In comparison, risk reduction has been around 20% across trials evaluating statins for the general population. In the JUPITER trial, a comparable primary prevention study of rosuvastatin that enrolled a much older population of HIV-negative people, the reduction was 44%. According to Grinspoon, the REPRIEVE team had expected about a 30% reduction for these lower-risk people with HIV, which the study exceeded. Lowering LDL alone would have been expected to reduce risk by 17%, he said.

"The size of the effect was 'very consistent' for men and women, across racial/ethnic groups and across most regions."

The overall number needed to treat (NNT), or the number of people who would have to take pitavastatin for five years to prevent one major cardiovascular event, was 106. But for people with low to moderate CVD risk, the NNT was 53 – similar to that seen in JUPITER. For those with a higher risk score (greater than 10), the NNT fell to 35.

“The number needed to treat was smaller the higher your [CVD] risk is. In fact, we were quite impressed that we were able to show this amount of cardiovascular disease and this effect in people who are relatively young with a low baseline risk,” Grinspoon said. “This study reinforces that rates of cardiovascular disease are higher in people with HIV, that they occur in young people with only low to moderate traditional predicted risk…[and that] you can prevent this disease with a statin therapy.”

The size of the effect was “very consistent” for men and women, across racial/ethnic groups and across most regions, although there was a “very potent effect” in south Asia, Grinspoon noted. It was also comparable across CD4 counts and for the small proportion of people with a detectable viral load.

The effect was also similar for people with high or low LDL cholesterol at baseline, indicating that the benefits of pitavastatin go beyond just lowering LDL. “It didn't really matter what your LDL was,” Grinspoon said. “The effect was approximately twice as large as you would anticipate from lowering LDL alone, suggesting additional factors.”

“Ongoing research about how statin therapy may affect inflammation and increased immune activation among people with HIV may help us better understand the additional benefits we’re seeing with this treatment approach,” he added in a press release from the US National Institutes of Health, which supported the study.

Pitavastatin was generally safe and well tolerated. Side effects were similar to those seen in general population studies, and there were no unanticipated safety concerns, Grinspoon reported. Serious adverse events were uncommon and occurred with similar frequency (about 4%) in both the pitavastatin and placebo arms; 2% and 1%, respectively, withdrew due to adverse events.

There were more cases of diabetes in the pitavastatin group – as seen in most statin studies – but the rates were low, about 5% vs 4%, respectively. Muscle-related side effects were also uncommon (about 2% vs 1%) and mostly mild. Only three people taking pitavastatin and four in the placebo group developed rhabdomyolysis, or severe muscle damage; 11 and eight, respectively, had severe ALT elevation (which can indicate either muscle or liver damage). Very few participants left the study due to diabetes or muscle problems.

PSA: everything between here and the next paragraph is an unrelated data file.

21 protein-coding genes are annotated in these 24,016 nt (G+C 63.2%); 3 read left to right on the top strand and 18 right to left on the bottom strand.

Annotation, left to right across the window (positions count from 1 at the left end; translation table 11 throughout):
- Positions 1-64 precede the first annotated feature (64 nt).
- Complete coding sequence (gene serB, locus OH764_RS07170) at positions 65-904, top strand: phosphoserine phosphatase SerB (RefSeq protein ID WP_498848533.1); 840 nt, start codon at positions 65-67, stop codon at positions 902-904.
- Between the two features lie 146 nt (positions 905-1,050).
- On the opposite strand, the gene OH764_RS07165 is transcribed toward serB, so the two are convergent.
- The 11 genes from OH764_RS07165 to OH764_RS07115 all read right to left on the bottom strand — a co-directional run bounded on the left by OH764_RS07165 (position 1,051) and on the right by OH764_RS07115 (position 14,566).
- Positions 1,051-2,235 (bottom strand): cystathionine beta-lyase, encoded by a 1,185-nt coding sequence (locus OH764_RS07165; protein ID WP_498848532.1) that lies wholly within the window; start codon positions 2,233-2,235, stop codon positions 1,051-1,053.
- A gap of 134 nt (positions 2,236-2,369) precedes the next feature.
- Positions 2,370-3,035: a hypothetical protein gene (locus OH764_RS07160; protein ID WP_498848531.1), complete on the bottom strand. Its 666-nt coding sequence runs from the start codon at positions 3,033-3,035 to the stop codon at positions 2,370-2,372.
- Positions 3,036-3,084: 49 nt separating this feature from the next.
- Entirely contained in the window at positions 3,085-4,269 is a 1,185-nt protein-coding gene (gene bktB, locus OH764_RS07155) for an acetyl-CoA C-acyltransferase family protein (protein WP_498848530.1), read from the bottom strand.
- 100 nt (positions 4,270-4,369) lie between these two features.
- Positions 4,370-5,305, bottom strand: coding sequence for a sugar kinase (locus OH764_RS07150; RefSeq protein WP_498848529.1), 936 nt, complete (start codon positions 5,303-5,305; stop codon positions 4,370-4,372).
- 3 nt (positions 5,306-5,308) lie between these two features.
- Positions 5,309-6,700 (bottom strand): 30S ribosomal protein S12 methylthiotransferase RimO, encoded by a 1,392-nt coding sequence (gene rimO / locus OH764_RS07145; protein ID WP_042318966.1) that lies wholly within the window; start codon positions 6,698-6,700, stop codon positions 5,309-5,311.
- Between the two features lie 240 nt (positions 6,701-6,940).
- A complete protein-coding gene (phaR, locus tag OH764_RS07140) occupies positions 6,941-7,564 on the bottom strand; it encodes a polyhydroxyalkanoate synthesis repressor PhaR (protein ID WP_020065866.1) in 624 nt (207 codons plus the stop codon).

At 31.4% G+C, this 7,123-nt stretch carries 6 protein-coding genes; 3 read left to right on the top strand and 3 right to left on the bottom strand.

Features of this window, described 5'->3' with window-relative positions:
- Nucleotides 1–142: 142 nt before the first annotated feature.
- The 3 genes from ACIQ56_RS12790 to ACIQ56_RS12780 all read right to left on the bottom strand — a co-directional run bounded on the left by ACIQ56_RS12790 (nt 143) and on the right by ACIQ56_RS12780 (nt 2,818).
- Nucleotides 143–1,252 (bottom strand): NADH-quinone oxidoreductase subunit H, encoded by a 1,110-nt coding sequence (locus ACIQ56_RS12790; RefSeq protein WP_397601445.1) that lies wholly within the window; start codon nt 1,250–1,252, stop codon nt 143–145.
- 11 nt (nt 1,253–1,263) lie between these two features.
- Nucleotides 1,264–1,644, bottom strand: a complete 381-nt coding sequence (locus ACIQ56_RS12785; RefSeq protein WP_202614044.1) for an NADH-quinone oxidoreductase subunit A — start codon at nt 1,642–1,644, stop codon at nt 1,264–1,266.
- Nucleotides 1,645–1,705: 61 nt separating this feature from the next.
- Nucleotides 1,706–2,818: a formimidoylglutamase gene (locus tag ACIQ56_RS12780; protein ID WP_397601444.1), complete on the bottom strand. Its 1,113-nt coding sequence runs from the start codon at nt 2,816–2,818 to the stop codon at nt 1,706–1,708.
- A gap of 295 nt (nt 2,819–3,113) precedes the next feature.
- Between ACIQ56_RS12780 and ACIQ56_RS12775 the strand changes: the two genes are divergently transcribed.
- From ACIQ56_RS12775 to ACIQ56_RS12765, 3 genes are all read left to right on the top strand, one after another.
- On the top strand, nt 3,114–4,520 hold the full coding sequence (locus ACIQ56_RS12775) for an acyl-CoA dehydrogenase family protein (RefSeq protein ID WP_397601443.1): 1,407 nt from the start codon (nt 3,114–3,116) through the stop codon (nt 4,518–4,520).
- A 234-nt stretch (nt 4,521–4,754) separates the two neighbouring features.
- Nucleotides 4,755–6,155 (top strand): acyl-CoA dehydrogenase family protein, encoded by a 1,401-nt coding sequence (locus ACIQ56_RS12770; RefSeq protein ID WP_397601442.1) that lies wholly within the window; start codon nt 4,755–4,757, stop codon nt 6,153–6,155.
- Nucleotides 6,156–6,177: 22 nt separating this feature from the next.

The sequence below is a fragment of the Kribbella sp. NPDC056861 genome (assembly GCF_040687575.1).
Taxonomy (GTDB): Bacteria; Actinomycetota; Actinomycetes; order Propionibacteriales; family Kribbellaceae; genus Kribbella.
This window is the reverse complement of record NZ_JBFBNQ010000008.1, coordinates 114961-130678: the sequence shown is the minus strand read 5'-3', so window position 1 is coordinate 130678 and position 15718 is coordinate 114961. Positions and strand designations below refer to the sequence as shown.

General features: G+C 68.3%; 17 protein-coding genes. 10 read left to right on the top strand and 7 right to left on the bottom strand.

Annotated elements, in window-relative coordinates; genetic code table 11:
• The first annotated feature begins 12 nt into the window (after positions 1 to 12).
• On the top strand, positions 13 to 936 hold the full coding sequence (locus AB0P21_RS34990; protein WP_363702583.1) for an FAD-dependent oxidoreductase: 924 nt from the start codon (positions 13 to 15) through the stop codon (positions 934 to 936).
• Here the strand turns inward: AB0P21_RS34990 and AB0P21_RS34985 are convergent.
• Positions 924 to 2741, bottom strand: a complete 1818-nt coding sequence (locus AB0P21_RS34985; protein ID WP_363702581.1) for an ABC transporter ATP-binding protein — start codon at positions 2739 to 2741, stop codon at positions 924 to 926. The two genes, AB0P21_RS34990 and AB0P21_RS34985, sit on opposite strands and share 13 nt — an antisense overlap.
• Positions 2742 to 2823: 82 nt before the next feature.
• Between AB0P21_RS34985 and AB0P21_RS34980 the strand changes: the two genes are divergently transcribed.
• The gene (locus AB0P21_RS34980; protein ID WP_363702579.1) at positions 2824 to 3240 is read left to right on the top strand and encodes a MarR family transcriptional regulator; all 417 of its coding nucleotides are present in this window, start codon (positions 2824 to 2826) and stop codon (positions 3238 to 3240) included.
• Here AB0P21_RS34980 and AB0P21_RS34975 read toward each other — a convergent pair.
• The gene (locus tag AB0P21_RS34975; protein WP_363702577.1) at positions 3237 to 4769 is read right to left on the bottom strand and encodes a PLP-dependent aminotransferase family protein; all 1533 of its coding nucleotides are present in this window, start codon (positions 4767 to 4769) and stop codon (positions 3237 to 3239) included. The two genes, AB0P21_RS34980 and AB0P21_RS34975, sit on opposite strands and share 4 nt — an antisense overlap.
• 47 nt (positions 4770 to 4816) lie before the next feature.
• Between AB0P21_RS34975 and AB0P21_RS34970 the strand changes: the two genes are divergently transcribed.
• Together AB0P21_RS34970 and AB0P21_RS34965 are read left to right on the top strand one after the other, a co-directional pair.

Study implications

“This research suggests that statins may provide an accessible, cost-effective measure to improve the cardiovascular health and quality of life for people living with HIV,” said Dr Gary Gibbons, director of the US National Heart, Lung, and Blood Institute. “Additional research can further expand on this effect, while providing a roadmap to rapidly translate research findings into clinical practice.”



Relating to the heart and blood vessels.


Drug used to lower cholesterol (blood fats).


A pill or liquid which looks and tastes exactly like a real drug, but contains no active substance.


A waxy substance, mostly made by the body and used to produce steroid hormones. High levels can be associated with atherosclerosis. There are two main types of cholesterol: low-density lipoprotein (LDL) or ‘bad’ cholesterol (which may put people at risk for heart disease and other serious conditions), and high-density lipoprotein (HDL) or ‘good’ cholesterol (which helps get rid of LDL).

traditional risk factors

Risk factors for a disease which are well established from studies in the general population. For example, traditional risk factors for heart disease include older age, smoking, high blood pressure, cholesterol and diabetes. ‘Traditional’ risk factors may be contrasted with novel or HIV-related risk factors.

The REPRIEVE participants, who have already been informed about the trial results, will be followed-up to the end of July. As they have their final visit, they will be offered the chance to receive statin therapy managed by primary care clinicians.

“HIV has been considered a modifier for cardiovascular disease for the past couple of years. The problem is, no one knew what to do with that information, and [doctors] were not necessarily prescribing statins…because there had been no data to show that this was efficacious,” Grinspoon said. “Our data in low to moderate risk groups suggest that the guidelines should be amended to recommend that HIV patients, because they have this excess risk, [should] be offered statin therapy.”

Although pitavastatin targets one and perhaps two important risk factors for atherosclerotic cardiovascular disease (LDL cholesterol and inflammation), Freiberg noted that “other risk factors merit attention for this preventive approach to be transformative,” including cigarette smoking, unhealthy alcohol consumption, drug use, obesity and mental health conditions.


Grinspoon SK et al. Key REPRIEVE results and the utility of statins among people living with HIV: What have we learned? 12th IAS Conference on HIV Science, Brisbane, symposium SY06, 2023.

View the details of the symposium on the conference website.

Grinspoon S et al. Pitavastatin to prevent cardiovascular disease in HIV infection. The New England Journal of Medicine, online ahead of print, 24 July 2023.
DOI: https://doi.org/10.1056/NEJMoa2304146

Freiberg MS HIV and cardiovascular disease — an ounce of prevention. The New England Journal of Medicine, online ahead of print, 24 July 2023.
DOI: https://doi.org/10.1056/NEJMe2306782